Nancy Pelosi says she’ll run for re-election to the House in 2024

Former House Speaker Nancy Pelosi (D-Calif.) announced Friday that she will seek re-election to her San Francisco-area House seat in 2024, ending speculation about her political future after she decided to step down as speaker last year. House Democratic Caucus.

Pelosi, 83, said at an event Friday morning at Labor Hall in San Francisco that she was getting calls from people asking if she could stay in Congress longer.

“In light of San Francisco’s values ‚Äč‚Äčthat we have always been proud to promote, I have now decided to run for re-election,” Pelosi said.

House Speaker Nancy Pelosi (D-Calif.) announced on Nov. 17 that she will not seek re-election as the top leader of the House Democratic Caucus. (Video: Michael Catenhead/The Washington Post)

Pelosi’s career is historic: She became the first woman to serve as Speaker of the House when she took office in 2007. Nearly a decade later, he returned to the speakership in 2019 after helping secure a large Democratic majority.

In November, Pelosi announced she would not seek re-election as the top leader of the House Democratic caucus, saying in a speech on the House floor that “it is time for a new generation to lead the Democratic Party that I respect so deeply.”

Pelosi, A man who has never even served in any legislative committee makes history again by continuing to serve in office without any formal authority.

Since Sam Rayburn, who became Speaker before World War II, no Democratic Speaker has returned to life in the rank and file and continued to serve more than a year after his term ended. In contrast, Pelosi’s predecessors retired from Congress at the same time, giving up or retiring altogether within months of leaving the speakership.

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Her decision to step down as a House Democrat came just weeks after Pelosi’s husband was attacked by a hammer-wielding man who broke into the couple’s San Francisco home. Paul Pelosi suffered a fractured skull and severe injuries to his right arm and hands, and the attack weighed heavily on Nancy Pelosi as she decided her political future. she Then said The incident prompted her to stay on as Democratic Party leader.

Pelosi, who celebrated her 60th wedding anniversary on Thursday, announced her re-election campaign as she emerged as a staunch defender of older politicians who continue to serve well into their 80s.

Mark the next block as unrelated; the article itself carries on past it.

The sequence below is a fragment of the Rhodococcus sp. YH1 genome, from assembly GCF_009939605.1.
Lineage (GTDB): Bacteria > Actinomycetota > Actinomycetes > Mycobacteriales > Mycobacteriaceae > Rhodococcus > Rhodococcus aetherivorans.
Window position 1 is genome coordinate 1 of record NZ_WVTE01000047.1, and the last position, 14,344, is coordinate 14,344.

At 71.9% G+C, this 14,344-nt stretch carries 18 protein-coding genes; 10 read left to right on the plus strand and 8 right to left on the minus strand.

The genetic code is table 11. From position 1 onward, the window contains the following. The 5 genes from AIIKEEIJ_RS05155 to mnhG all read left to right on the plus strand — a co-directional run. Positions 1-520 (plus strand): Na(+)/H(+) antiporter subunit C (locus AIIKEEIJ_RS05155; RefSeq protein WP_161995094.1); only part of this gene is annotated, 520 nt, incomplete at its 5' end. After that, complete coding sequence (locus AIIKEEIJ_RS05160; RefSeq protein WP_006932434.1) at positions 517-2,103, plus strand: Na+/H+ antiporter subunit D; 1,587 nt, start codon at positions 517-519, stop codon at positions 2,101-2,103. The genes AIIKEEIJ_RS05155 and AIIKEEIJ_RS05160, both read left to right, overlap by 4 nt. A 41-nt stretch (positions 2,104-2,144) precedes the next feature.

90-year-old Sen. Critics of Dianne Feinstein (D-Calif.) have accused her of sexism for calling for her resignation as her mental and physical health deteriorated over the past few years. In recent months, Feinstein has been driven around the Capitol by one of Pelosi’s daughters after a long hospitalization following shingles. The two families lived on the same San Francisco street years ago.

Pelosi also strongly supported President Biden, 80, as he prepares his re-election bid for next year amid growing questions about his age..

In recent weeks, Republicans have faced similar questions after Senate Minority Leader Mitch McConnell (R-Ky.) suffered a pair of public moments this summer in which he froze while speaking to reporters. McConnell, who suffered broken ribs and a severe concussion after a fall in March, tried to play down concerns about his health.

When she left the leadership post late last year, Pelosi repeatedly said she didn’t want to look like the “mother-in-law in the kitchen” to today’s new Democratic leaders. He did not take on legislative committee work and assumed a role as a political ambassador for Democrats, still helping to raise money for candidates and liberal causes, but without an official portfolio.

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But Pelosi has said in multiple interviews that she’s worried about her hometown influence, with Feinstein retiring next year and longtime Sen. Barbara Boxer, from across the bay in Marin County, who retired six years ago.

During her event in San Francisco on Friday, Pelosi said that “because of the kindness and generosity of our constituents here,” she was able to “play a leading role nationally and globally.”

“I know Congress very well, I know the country very well,” he said. “Most importantly, I know this city very well. That’s why, in light of everything at stake, people call me and say, ‘Can you stay longer?’

Pelosi acknowledged in December that she would transition from a role that comes with “tremendous power” to a more “powerful” one with subtle influence, especially for women who want to run for office. She recalled that when she came to Congress in 1987, there were only 23 women out of 435 legislators.

“I want women to feel confident,” Pelosi said. “So sometimes when I act a little bit more, we’ll say, like me, because I want them to know that it’s okay to assert yourself, to believe in what you bring to the table, and to understand your uniqueness.”

Pelosi’s victory in 2024 appears assured. Since narrowly winning the nomination for her seat in a 1987 special election, Pelosi has won re-election every two years in one of the nation’s most liberal districts.

Under California’s all-in, jungle primary system established in 2012, Pelosi has faced a number of challengers to her left in recent primaries, but none has yet topped 15 percent of the vote. If she wins next year, Pelosi will be 86 when her term ends in early January 2027.

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Mariana Sotomayor contributed to this report.

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